Many MBA programs now have on-campus startup accelerators for both students and alumni—and some have seed capital funds that invest in student ventures. In Boston, the DormRoomFund, capitalized by an institutional venture capital firm, has student representatives on 12 research university campuses in the area, including MIT, Harvard, Northeastern and Tufts. They make $20,000 seed investments in promising student ventures. Stanford has the StartX Fund for its student entrepreneurs.

Students should try to get as much exposure as possible to entrepreneurs, especially those of their own generation, as well as venture capital and angel investors. They should try to meet entrepreneurs and investors who come as guest speakers in class or participate in on-campus entrepreneurship student club events—wherever they can find them. They should also get off campus regularly and attend venture-centric meet-ups and other events to get a feel for how the local startup ecosystem functions. There’s a better chance of making those kind of connections at campuses located in established global innovation clusters—Boston/Cambridge, the San Francisco Bay area/Silicon Valley, London, Berlin or Singapore.

Social entrepreneurship is a rapidly emerging field. Many of the same arguments apply. I actually think getting a degree is one of the most effective ways to be exposed to this domain.

And don’t forget, business schools are a great place to meet co-founders and start your venture. Some amazing companies were launched on business school campuses by student co-founders: Airbnb (Rhode Island School of Design), Microsoft, Facebook and Rent the Runway (Harvard Business School), Warby Parker (Wharton School), GrubHub (University of Chicago), Uber (Stanford) and Akamai (MIT).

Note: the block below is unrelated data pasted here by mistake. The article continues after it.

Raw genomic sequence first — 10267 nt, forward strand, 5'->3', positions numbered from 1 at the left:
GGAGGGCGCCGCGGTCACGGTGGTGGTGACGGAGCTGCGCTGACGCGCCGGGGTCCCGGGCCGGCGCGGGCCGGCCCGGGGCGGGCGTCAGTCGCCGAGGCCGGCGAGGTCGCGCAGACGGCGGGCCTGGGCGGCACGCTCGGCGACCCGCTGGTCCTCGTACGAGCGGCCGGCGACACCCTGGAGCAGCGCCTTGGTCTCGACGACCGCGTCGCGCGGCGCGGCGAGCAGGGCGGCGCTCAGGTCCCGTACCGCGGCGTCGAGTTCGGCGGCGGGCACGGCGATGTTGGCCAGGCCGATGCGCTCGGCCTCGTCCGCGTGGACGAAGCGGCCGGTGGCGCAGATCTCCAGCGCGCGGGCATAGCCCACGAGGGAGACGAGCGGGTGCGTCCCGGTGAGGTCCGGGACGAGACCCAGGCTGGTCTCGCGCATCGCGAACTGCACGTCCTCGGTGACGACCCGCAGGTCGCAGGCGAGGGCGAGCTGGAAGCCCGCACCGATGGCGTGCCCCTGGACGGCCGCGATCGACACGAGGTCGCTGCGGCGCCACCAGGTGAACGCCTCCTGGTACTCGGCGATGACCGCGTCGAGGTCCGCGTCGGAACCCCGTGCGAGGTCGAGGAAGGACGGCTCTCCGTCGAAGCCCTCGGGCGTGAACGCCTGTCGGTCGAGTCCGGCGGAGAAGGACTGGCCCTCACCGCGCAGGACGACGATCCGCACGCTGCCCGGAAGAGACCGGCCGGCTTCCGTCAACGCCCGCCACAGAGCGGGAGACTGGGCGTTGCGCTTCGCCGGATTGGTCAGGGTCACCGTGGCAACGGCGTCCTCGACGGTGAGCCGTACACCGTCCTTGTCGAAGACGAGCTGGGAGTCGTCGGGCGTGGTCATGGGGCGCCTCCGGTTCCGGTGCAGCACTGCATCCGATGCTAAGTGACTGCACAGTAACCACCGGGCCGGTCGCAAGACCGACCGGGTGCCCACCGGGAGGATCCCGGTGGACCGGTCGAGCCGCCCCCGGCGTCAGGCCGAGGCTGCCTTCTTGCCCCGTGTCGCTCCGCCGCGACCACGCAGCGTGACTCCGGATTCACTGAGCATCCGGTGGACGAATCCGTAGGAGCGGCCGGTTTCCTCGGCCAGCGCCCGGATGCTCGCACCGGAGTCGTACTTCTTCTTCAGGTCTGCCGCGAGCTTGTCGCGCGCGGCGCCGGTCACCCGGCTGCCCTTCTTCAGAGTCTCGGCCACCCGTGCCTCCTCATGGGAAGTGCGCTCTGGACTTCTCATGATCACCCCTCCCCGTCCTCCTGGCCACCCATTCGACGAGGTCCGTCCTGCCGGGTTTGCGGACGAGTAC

BENTO: What are some of the most common mistakes business students make in planning for entrepreneurial careers?

GRANDINETTI: Well, you know, students can be swayed by what’s in popular media. So many have an overly glamorized view of what it means to be an entrepreneur. They underestimate how hard it is—how heavily the odds are stacked against any single venture, the extraordinary level of commitment and sacrifice required to get a business off the ground. I tell students to remember working for a startup isn’t just a job, it’s a serious lifestyle choice.

BENTO: So what advice do you have for students who are looking for professional experience before starting their own ventures?

GRANDINETTI: The best professional experience is one that’s directly relevant to the job you aspire to. So, if you want to start a company, one of the best experiences you can have is to work in someone else’s startup first and learn from them. A lot of students tell me they want to get experience working for a big firm first before starting their own venture. But my view is that, with a very few noteworthy exceptions, working for a large global company will not be of much value to someone who wants to be an entrepreneur. More often than not, working for a big global firm tends to be a detriment to future success as an entrepreneur. It’s not that working for a big company is a bad thing. It’s just that the differences between big companies and startups—in corporate culture, velocity, performance expectations—are vast. In general, my advice is: if you want to work at a startup, start at a startup. There will be far more room for growth there—more chances to have a significant role, bigger responsibilities.

BENTO: You mentioned “hackathons.” What’s up with those? What are they and why are they so popular?

GRANDINETTI: A “hack” is a quick, creative, but maybe inelegant solution to a problem or limitation. A “hackathon“ is a mashup of the terms “hack” and “marathon.”